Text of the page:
First, a word about open limping. It is TERRIBLE, don't do it except in very specific circumstances. Especially from early position! This chucklehead is UTG+1 and open limps with a hand that is not even strong enough to open raise with. SMH. This is a hand that shouldn't be opened as a RFI until the CO. Maybe at a tight table you can RFI (raise first in). That is a table where you don't expect to get a lot of raises and 3 bets. This tournament was a Stormers Home Game where raises and 3 bets preflop are the norm and not the exception. Now, if this was T9s, then that is a hand that you can raise from pretty much any position and then call a 3 bet because it has a greater ability to flop very strong hands. But, this is a loose passive player who wants to see a lot of flops. He was VPIPing about 36% and limp-calling about half the time and limp-folding about half the time. My regular VPIP is around 22% and PFR about 16%. This is a little low for my regular stats but not too far off the mark. I choose to raise with KJs to 4 times his limp. It fold back around to him and he has to call 750 into a pot of 1825 (the BB, SB, antes, his limp and my raise) to do this he needs a hand that is running about 60/40 to my range. My range is 77+, and a lot of high suited connectors and broadways. Against my exact hand he is a 2:1 dog and against my range he really isn't doing much better and can be dominated by a ton of my range. Also, I have been playing fairly tight as my stats would indicate which should strengthen my range. However, he makes a poor decision and makes the call.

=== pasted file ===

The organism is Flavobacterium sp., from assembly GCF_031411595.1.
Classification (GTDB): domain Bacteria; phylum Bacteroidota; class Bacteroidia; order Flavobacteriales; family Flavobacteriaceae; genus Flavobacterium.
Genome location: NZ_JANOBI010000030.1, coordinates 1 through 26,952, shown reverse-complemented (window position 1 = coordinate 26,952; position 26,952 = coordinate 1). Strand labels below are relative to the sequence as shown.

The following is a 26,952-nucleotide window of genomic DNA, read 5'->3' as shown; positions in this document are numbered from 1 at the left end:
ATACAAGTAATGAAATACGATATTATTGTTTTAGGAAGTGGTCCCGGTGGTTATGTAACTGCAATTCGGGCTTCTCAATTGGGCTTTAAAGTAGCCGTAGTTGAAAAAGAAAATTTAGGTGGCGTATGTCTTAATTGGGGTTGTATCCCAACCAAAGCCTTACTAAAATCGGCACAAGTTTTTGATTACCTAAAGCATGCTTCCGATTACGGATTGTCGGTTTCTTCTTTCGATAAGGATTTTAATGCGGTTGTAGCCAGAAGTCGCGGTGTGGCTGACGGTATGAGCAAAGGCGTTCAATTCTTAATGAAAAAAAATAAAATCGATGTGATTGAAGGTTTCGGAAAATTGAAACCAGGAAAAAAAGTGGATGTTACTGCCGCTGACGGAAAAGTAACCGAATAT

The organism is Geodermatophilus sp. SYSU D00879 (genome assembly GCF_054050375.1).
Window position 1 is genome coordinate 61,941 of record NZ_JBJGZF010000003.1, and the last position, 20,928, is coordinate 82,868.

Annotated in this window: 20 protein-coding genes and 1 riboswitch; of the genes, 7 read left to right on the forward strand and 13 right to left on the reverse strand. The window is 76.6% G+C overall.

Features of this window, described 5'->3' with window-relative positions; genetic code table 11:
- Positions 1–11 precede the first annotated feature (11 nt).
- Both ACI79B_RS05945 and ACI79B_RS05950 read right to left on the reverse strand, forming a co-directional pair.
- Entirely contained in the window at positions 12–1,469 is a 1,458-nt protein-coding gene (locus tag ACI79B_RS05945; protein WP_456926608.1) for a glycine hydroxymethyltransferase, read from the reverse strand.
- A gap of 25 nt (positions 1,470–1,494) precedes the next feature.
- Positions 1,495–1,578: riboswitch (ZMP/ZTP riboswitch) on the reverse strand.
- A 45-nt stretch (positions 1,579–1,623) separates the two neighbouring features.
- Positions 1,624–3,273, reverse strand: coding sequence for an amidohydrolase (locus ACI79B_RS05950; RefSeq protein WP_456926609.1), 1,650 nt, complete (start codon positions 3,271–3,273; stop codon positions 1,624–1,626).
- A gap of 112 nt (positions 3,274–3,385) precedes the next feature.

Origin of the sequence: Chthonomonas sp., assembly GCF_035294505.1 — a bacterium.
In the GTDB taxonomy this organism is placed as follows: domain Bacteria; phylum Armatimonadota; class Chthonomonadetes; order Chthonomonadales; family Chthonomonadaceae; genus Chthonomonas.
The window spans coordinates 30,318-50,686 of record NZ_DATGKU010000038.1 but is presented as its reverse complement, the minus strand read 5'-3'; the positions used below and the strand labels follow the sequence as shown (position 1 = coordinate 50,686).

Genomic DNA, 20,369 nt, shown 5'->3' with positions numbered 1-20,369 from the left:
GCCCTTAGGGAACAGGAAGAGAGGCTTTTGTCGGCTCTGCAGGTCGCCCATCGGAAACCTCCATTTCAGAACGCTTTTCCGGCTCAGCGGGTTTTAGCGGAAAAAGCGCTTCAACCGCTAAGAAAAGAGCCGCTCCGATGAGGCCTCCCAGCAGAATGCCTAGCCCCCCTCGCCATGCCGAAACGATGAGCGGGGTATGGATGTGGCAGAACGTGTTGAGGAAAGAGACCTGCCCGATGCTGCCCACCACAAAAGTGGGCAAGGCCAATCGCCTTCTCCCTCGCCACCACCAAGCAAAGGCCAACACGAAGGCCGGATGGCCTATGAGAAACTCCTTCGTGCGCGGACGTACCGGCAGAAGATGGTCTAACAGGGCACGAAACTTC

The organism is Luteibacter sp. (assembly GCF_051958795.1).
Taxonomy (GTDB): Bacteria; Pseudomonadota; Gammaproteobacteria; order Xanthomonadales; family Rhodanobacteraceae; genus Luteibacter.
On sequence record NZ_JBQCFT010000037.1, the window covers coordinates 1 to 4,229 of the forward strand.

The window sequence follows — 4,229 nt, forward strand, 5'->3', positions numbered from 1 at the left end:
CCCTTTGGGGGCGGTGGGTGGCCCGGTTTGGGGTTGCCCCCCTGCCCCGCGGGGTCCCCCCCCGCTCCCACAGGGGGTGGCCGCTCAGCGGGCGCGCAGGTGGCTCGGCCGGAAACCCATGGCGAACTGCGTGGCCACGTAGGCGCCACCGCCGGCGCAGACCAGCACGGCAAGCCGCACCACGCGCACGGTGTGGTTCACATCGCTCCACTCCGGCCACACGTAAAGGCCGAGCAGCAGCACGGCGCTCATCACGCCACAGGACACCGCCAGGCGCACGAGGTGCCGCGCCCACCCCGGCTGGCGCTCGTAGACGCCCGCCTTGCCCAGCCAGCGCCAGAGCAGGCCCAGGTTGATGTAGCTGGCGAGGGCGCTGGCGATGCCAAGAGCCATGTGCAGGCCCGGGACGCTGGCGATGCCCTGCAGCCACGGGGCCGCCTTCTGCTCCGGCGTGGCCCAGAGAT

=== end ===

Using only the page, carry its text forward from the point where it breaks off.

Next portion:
When he calls I can immediately rule out a big portion of his range. If he was trying to be tricky with AA, KK, QQ and AK then he would have 3 bet me preflop. It is very rare to see someone limp-call with these hands (that is one of the exceptions to open limping BUT you MUST be CERTAIN that someone will raise behind you if you try this play because otherwise, you end up playing these very strong hands OOP and in multi-way limped pots...that is how aces get cracked). I had also ruled out pocket pairs from about 77+, most broadway hands and suited aces because this player was making his rare raises with these types of holdings and I had not seen him limp-call with them. He had limp-called with smaller pocket pairs on some previous hands, so my initial range for him was a lot of small pairs and suited connectors that were low or middle cards.

The flop is interesting because it interacts well with both of our ranges. He has a lot of suited and a lot of middle cards. I have the nut advantage because I can have all the suited broadways, KK, AA, QQ, JJ, TT, 99, T9, AK, KQ, KJ, KT and maybe even K9. I also have Q9, J9 and perhaps 98. As I said before, he does not have a lot of nut hands in his range because he doesn't have KK, TT, 99 or QJ. Those are all hands he would have raised with preflop. The strongest hand he can have is two pair and most likely, he has a pair and a draw. Then he donk leads.